CHICAGO — The main nationwide coronavirus testing company’s lab under investigation by several states is now the focus of a federal agency investigating allegations of misconduct at the site.
The Centers for Medicare and Medicaid Services, part of the US Department of Health and Human Services, is investigating what the Centers for Control of COVID says is the primary laboratory and partner of clinical test vendor, Doctors Clinical Lab.
“We take any allegations of fraud or misconduct by COVID-19 testing sites seriously. CMS Clinical Standards and Quality investigates these types of complaints and is aware of many cases of alleged misconduct by this company’s labs,” said Dr. Lee Fleischer. , chief medical officer and director of the agency’s Center for Clinical Standards and Quality, said in a statement Friday.
This news comes as federal and state officials continue to warn of fraudulent “pop-up” test sites and home test scams across the United States. This prompted desperate Americans to resort to questionable alternatives.
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The Centers for Medicare and Medicaid Services provides health coverage to more than 100 million people through Medicare, Medicaid, the Children’s Health Insurance Program, and the Health Insurance Marketplace.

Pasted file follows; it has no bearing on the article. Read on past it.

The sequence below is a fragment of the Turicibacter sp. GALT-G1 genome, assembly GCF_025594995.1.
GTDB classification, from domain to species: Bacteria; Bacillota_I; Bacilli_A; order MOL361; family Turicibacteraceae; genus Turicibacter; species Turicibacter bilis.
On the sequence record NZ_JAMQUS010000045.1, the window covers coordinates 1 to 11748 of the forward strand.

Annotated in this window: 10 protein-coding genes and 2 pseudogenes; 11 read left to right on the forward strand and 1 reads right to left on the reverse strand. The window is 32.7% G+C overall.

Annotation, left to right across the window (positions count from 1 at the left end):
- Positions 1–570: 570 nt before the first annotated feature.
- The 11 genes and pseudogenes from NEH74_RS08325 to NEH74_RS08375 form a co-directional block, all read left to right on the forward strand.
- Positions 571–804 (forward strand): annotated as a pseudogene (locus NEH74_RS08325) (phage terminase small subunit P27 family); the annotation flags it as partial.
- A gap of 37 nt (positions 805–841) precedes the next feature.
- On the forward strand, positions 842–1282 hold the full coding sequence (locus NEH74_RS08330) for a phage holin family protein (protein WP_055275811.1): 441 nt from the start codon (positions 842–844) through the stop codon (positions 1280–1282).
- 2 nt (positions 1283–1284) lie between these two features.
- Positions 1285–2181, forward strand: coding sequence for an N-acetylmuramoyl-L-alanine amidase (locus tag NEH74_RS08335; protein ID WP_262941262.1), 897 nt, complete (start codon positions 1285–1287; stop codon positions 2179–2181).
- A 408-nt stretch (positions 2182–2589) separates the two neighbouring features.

The agency said it conducted surveys at several temporary COVID Control testing sites and the “key lab” in November and December and found “non-compliance” with several standards, affecting more than 400,000 tests. The agency said it was awaiting a response from the laboratory on the mentioned “deficiencies”.
An 81-page Centers for Medicare and Medicaid Services report found the lab is in “immediate danger.” At temporary testing sites, staff made many mistakes in administering tests, including not using the timer, not incubating samples long enough and reading results too early, the report details.
According to the agency’s report, “in direct observation, record review, lack of documentation, and interview, the laboratory failed to follow an emergency use authorization to perform” at least four different coronavirus tests.
The report found that the laboratory did not have adequate and appropriate equipment, tools, reagents, materials and supplies for the type and volume of testing it was performing. The laboratory did not comply with state reporting requirements and did not obtain a required state laboratory license.